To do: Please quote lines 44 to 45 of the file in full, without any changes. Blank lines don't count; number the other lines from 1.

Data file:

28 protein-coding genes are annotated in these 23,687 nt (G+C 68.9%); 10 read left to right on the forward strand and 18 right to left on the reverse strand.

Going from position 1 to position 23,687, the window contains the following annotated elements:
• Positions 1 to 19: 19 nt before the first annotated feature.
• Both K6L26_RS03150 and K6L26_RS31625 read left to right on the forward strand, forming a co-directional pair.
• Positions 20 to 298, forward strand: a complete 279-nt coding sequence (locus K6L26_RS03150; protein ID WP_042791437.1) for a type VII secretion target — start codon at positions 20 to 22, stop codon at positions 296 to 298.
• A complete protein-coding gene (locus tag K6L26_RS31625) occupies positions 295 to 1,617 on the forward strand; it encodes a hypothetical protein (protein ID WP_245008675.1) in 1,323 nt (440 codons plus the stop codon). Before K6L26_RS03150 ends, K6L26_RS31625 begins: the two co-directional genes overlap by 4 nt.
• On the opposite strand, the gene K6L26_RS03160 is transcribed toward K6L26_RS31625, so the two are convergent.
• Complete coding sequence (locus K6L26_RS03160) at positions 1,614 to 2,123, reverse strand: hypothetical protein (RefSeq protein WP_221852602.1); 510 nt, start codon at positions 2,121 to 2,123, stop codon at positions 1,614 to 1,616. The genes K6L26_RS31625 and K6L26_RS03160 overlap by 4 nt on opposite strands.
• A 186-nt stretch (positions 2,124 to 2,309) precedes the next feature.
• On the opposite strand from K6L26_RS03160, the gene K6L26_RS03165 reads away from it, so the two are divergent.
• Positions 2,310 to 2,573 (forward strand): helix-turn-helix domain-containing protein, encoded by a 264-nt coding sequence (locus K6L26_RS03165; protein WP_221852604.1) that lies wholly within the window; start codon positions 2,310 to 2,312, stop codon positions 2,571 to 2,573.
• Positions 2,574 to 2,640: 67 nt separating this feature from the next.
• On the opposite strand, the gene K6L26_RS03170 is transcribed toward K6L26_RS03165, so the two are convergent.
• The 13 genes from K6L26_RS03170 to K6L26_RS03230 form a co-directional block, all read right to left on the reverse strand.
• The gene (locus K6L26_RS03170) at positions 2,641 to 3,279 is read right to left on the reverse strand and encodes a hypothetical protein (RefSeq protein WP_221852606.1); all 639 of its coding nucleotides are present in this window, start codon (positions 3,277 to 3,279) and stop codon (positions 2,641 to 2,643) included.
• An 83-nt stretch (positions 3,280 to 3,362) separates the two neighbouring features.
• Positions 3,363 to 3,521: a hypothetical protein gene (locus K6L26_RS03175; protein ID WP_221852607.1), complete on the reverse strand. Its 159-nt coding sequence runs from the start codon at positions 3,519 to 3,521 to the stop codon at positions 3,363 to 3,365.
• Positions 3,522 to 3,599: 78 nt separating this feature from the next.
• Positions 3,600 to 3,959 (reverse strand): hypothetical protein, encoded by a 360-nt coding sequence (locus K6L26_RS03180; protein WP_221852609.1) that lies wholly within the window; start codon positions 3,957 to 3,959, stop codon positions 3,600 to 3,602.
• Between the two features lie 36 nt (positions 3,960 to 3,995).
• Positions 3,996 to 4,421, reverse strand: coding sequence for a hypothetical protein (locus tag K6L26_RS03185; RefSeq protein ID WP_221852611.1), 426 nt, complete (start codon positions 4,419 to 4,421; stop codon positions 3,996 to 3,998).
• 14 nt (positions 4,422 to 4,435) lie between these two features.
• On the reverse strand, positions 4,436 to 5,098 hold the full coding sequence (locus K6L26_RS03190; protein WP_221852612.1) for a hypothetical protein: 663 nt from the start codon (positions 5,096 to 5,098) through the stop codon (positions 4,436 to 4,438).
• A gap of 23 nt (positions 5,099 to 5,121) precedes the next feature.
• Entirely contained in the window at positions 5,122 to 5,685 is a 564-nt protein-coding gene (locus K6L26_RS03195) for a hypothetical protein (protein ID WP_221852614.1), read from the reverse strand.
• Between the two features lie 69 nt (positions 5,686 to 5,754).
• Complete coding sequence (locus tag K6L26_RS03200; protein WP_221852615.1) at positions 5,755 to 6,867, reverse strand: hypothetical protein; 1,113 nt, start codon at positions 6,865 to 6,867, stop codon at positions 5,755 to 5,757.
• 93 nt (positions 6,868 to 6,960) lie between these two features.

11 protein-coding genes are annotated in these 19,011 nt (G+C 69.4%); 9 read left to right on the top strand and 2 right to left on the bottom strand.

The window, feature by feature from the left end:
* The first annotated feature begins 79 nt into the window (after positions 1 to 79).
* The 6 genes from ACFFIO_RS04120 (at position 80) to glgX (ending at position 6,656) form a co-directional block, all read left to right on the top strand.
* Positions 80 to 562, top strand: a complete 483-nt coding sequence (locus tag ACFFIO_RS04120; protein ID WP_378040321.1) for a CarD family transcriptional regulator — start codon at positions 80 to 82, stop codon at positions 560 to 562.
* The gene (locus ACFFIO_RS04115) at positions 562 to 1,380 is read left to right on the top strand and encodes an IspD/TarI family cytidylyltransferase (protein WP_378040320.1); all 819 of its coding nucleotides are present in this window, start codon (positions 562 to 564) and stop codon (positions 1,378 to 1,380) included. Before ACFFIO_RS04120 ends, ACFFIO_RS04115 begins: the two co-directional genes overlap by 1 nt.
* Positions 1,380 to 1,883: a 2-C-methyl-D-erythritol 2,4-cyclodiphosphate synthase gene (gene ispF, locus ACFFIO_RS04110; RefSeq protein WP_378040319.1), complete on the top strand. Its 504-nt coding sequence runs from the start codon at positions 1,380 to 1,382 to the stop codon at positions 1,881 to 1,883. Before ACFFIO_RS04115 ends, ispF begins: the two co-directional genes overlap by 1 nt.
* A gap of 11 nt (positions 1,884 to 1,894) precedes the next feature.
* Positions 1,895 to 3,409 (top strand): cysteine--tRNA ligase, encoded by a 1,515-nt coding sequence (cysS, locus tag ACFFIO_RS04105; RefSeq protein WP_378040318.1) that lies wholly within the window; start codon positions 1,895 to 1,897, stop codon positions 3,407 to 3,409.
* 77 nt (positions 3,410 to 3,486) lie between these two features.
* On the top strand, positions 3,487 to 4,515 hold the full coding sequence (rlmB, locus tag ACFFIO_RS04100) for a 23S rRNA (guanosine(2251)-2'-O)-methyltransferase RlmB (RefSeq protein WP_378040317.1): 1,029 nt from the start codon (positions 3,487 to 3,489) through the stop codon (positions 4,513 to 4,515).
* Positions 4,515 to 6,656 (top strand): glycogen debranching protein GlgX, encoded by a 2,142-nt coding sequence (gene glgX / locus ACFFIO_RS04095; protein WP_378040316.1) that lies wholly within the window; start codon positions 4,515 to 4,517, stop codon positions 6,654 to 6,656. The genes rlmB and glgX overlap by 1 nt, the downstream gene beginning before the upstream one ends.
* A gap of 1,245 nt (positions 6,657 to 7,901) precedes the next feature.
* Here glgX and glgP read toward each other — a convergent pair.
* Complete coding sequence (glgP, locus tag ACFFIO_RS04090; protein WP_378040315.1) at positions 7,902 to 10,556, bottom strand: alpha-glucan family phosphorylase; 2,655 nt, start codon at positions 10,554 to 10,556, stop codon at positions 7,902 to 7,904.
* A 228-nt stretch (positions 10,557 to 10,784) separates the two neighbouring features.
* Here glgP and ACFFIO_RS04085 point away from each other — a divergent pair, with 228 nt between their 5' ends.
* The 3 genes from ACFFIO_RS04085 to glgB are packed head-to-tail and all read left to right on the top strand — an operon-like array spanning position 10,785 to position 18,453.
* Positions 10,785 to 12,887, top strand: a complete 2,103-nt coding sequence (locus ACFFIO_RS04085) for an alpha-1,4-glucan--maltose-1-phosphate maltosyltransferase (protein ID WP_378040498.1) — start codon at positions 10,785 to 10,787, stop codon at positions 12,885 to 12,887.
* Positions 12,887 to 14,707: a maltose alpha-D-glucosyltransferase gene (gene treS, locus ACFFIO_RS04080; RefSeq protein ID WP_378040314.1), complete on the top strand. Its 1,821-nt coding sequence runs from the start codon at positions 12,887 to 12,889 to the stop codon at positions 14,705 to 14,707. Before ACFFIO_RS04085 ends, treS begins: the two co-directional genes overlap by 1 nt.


* A 228-nt stretch (positions 10,557 to 10,784) separates the two neighbouring features.
* Here glgP and ACFFIO_RS04085 point away from each other — a divergent pair, with 228 nt between their 5' ends.